So often it was the fridge that held the very heart of the mystery, the key to explaining houses and their owners (and this owner, it began to seem to her, was the most inexplicable of them all, or at least the one who best reigned over his things while he slept).
In plain view in this one was a bit of fruit: an orange, an apple and a banana, expressing so little or so much, so orange and so bananaesque, that not much else could be wheedled out of them. There was a carton of milk, four desolate capers in their brine and a peeled boiled egg like an emblem on its saucer. In the vegetable drawer, a head of lettuce and a few dodgy carrots played nice to distract her from something more serious. In the freezer, another bag of ice cubes turned out to be just about all that had anything to say. So, then, there were drinks and parties, friends and acquaintances and things to celebrate in that house.
The fridge purred like a spaceship. When she closed the door, the sound blended with the tinkling of the strip light on the ceiling. They became indistinguishable from each other and turned the whole kitchen into a spaceship, or into the kitchen of a house-spaceship adrift far from the Solar System. She looked out the window, the way the penultimate survivor of a race might watch from the command bridge overlooking three galaxies, watching over the eternal rest of her companion, the other penultimate, above the noise of the interplanetary engines. They were overtaken by a speeding car-meteorite orbiting along Avenida de Bruselas.
There were mismatched glasses on the shelves; she drank tap water from one, tepid although she let it run. In another, a bunch of parsley stood in water, the parsley offering itself as another mystery (the mystery of the boy who used parsley).
She pulled a cookbook out of a drawer without expecting much. It was almost falling apart, with strips of paper marking some pages and a sticky film on the cloth cover. Traces of vapour from a thousand stews, surely: the cover smelled of cooking coming from across the way. On the back was a black-and-white photograph of the author with an old-fashioned hairdo. Her smile was sad, as if she had just finished cooking up all the world’s recipes only to sense the winds of change that were about to catch up with her.
Inside, however, the photographs were in colour, the rice a bright yellow and the shellfish the loud orange of propane canisters. There were also recipes clipped from magazines and newspapers, and others written out in different hands, some in neat handwriting, underlined in several colours, and others scribbled on paper napkins. There were shopping lists, and two old cinema tickets without the name of the movie on rough, mustard-coloured paper. The book had a heart of its own: it always opened – she tried it twice – at the baby squid in their ink.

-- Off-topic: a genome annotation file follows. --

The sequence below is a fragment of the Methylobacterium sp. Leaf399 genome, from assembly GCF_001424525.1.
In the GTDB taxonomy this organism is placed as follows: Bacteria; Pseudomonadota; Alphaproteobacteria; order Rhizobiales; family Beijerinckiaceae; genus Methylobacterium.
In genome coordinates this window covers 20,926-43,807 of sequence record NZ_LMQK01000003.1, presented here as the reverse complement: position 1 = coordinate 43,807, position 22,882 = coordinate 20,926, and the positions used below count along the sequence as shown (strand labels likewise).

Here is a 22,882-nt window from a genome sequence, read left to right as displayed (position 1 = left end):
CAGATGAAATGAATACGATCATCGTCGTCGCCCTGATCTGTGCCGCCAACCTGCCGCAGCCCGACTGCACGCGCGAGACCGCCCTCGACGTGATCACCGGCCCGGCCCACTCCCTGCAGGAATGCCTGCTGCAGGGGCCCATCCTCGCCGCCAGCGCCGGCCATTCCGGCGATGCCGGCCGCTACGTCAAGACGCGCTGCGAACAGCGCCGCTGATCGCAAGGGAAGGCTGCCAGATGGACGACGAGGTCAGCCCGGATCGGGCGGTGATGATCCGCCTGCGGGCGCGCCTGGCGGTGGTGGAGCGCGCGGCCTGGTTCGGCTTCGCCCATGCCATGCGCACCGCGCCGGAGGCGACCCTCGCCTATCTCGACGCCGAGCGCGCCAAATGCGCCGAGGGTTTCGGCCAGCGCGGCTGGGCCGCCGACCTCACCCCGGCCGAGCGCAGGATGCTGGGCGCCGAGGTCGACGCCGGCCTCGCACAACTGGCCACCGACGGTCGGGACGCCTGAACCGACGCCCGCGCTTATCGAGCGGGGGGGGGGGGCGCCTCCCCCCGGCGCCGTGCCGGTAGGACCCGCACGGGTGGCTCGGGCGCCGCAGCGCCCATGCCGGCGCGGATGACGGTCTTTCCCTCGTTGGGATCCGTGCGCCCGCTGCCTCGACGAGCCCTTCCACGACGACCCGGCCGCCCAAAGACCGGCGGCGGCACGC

A postcard fell to the floor. It showed a very blue harbour with very red boats and people dressed in very bright colours. It was from Llanes. It said so on the back: Llanes, Asturias. Seafarers’ procession for Our Lady of Mount Carmel. And underneath, written in pen in a hurried hand: “It hasn’t stopped raining! Tomás and the kids are over the moon. Much love.” It was signed with several scribbles. The only legible one was Tomás. It was obviously the signature of someone having a great time who, between coming and going, leans over the table to sign postcards without reading them, as if he were a millionaire for a day. It was clearly postmarked: 2nd of August 1972. She hadn’t been born yet, nor had the boy. The address was from the far end of Juan Bravo, where the Salamanca neighbourhood starts to lose its ritz.
She liked the entire book, but especially the postcard. Now she had a clan for the boy: a father with friends who fished and a mother who was bored with the lousy weather. The dates weren’t right, and of course the book’s owner couldn’t have sent the postcard as well as received it, but that didn’t matter. It was a big help, in its own way. It was the dangling thread she was looking for. She kept it as a souvenir.
There wasn’t any bread, but there were crumbs in the breadbox from many previous loaves. A good sign: she didn’t trust people who didn’t eat bread, who didn’t have any in the house and didn’t offer any to their guests – or worse, who offered only a tiny bit. Better to have bread enough to bore you, as the saying went; although she was never bored by the miracle of bread, which is neither boring nor tiresome. The boy ate bread, at any rate, and she ate from the same loaf without realizing it. As she took one last turn around the kitchen, she found a little crumb melting on her tongue, at once insipid and delicious, like an astronaut’s ration that concentrated all the meals and all the flavours from the book and the kitchen and the boy.
Excerpt from Los penúltimos by Javier Montes, translated by Jennifer Adcock, Kymm Coveney, Lucy Greaves, Ellen Kenny, Emily Rose, Joey Rubin & Anne McLean with the collaboration & intervention of Javier Montes, at the BCLT literary translation summer school 2013.